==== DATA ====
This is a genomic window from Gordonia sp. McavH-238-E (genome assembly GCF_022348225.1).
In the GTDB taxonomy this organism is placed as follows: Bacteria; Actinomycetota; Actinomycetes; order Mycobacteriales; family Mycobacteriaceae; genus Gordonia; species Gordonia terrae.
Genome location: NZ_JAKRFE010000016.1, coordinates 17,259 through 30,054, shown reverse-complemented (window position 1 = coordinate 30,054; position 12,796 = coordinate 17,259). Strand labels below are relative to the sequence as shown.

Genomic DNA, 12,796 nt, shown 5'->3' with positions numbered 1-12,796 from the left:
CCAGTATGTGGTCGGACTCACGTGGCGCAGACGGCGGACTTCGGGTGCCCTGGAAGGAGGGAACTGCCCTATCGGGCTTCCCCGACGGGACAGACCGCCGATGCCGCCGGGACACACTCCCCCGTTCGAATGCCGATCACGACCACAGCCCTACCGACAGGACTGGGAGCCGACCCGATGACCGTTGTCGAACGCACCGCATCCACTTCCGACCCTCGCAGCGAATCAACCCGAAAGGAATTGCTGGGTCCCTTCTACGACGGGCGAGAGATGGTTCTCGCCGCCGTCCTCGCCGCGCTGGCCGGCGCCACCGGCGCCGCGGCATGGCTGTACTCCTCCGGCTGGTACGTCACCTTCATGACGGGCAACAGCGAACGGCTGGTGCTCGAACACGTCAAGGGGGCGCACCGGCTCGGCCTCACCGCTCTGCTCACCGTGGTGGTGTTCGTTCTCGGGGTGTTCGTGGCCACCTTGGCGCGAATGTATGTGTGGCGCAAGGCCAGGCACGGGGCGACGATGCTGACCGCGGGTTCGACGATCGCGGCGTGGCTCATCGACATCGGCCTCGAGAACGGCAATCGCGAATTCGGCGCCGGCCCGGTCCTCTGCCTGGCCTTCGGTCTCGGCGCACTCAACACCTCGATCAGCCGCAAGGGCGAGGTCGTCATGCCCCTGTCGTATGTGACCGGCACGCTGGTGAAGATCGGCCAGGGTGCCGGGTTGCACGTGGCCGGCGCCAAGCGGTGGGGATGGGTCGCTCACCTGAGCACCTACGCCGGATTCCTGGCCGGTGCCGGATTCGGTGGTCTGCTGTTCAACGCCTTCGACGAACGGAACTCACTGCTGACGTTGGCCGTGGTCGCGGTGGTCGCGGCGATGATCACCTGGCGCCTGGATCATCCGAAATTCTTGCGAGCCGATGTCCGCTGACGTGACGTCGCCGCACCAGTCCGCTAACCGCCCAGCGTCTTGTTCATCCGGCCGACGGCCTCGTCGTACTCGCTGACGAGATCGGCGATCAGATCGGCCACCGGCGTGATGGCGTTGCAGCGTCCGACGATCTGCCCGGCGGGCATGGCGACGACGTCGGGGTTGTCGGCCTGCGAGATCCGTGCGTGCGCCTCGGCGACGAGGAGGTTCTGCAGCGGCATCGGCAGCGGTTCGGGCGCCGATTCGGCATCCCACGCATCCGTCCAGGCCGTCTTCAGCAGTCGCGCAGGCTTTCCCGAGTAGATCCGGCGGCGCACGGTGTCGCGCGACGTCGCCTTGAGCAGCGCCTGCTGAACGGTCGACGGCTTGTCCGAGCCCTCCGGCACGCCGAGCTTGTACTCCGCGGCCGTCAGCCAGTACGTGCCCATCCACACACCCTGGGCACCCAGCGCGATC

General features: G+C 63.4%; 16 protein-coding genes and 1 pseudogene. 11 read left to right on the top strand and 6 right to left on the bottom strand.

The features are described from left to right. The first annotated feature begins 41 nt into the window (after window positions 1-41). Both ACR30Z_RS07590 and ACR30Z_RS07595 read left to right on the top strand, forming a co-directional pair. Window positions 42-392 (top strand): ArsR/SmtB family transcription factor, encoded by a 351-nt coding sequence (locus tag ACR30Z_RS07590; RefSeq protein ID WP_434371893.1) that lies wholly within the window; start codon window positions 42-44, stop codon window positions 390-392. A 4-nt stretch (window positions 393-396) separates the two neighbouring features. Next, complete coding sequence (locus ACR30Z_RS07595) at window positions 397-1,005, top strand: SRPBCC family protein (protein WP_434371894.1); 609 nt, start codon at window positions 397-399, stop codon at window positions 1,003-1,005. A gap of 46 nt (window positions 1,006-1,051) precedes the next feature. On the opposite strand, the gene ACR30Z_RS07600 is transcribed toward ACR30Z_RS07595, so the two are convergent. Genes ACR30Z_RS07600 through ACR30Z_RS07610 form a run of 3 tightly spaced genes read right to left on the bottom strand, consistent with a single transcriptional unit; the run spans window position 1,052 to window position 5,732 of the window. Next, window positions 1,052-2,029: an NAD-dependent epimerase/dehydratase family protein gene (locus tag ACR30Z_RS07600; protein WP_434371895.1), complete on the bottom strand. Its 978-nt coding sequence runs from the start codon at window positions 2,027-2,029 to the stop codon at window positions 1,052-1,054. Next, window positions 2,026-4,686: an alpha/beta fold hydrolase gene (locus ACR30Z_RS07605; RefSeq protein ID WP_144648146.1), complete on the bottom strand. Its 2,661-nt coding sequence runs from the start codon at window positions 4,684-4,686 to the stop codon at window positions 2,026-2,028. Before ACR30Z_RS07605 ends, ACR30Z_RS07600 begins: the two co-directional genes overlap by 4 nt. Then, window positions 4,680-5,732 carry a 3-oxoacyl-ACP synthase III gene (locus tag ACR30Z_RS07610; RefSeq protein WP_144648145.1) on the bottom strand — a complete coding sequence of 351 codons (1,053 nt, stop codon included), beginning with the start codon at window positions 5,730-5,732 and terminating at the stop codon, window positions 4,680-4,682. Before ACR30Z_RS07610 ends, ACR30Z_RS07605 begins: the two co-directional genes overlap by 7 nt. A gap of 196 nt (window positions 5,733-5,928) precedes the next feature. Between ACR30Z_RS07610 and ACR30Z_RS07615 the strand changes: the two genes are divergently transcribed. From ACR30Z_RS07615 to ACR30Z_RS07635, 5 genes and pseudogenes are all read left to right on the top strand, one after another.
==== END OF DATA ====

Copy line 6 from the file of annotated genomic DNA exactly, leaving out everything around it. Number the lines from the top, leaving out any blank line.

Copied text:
General features: G+C 63.4%; 16 protein-coding genes and 1 pseudogene. 11 read left to right on the top strand and 6 right to left on the bottom strand.